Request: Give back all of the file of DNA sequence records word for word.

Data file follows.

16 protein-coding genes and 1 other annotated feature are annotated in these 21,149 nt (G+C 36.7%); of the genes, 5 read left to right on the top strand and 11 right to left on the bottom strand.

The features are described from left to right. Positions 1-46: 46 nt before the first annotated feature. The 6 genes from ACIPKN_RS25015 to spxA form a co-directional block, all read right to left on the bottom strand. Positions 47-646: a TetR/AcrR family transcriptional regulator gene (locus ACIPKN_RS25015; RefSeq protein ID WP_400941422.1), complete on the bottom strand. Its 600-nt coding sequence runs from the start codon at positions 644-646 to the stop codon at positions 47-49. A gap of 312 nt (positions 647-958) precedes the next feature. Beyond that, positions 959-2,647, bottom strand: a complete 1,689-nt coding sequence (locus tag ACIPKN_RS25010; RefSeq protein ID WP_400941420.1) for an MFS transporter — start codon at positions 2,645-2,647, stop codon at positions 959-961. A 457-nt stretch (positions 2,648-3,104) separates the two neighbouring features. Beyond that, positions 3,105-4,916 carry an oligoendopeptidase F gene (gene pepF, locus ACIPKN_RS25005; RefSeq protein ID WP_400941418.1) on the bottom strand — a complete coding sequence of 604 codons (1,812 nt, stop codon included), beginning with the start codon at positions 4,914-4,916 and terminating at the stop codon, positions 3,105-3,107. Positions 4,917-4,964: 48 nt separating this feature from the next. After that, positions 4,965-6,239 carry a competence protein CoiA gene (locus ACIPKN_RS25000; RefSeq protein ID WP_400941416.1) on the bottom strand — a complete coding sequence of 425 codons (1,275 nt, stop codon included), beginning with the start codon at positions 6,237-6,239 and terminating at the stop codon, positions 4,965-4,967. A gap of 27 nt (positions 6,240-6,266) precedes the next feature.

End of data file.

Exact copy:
16 protein-coding genes and 1 other annotated feature are annotated in these 21,149 nt (G+C 36.7%); of the genes, 5 read left to right on the top strand and 11 right to left on the bottom strand.

The features are described from left to right. Positions 1-46: 46 nt before the first annotated feature. The 6 genes from ACIPKN_RS25015 to spxA form a co-directional block, all read right to left on the bottom strand. Positions 47-646: a TetR/AcrR family transcriptional regulator gene (locus ACIPKN_RS25015; RefSeq protein ID WP_400941422.1), complete on the bottom strand. Its 600-nt coding sequence runs from the start codon at positions 644-646 to the stop codon at positions 47-49. A gap of 312 nt (positions 647-958) precedes the next feature. Beyond that, positions 959-2,647, bottom strand: a complete 1,689-nt coding sequence (locus tag ACIPKN_RS25010; RefSeq protein ID WP_400941420.1) for an MFS transporter — start codon at positions 2,645-2,647, stop codon at positions 959-961. A 457-nt stretch (positions 2,648-3,104) separates the two neighbouring features. Beyond that, positions 3,105-4,916 carry an oligoendopeptidase F gene (gene pepF, locus ACIPKN_RS25005; RefSeq protein ID WP_400941418.1) on the bottom strand — a complete coding sequence of 604 codons (1,812 nt, stop codon included), beginning with the start codon at positions 4,914-4,916 and terminating at the stop codon, positions 3,105-3,107. Positions 4,917-4,964: 48 nt separating this feature from the next. After that, positions 4,965-6,239 carry a competence protein CoiA gene (locus ACIPKN_RS25000; RefSeq protein ID WP_400941416.1) on the bottom strand — a complete coding sequence of 425 codons (1,275 nt, stop codon included), beginning with the start codon at positions 6,237-6,239 and terminating at the stop codon, positions 4,965-4,967. A gap of 27 nt (positions 6,240-6,266) precedes the next feature.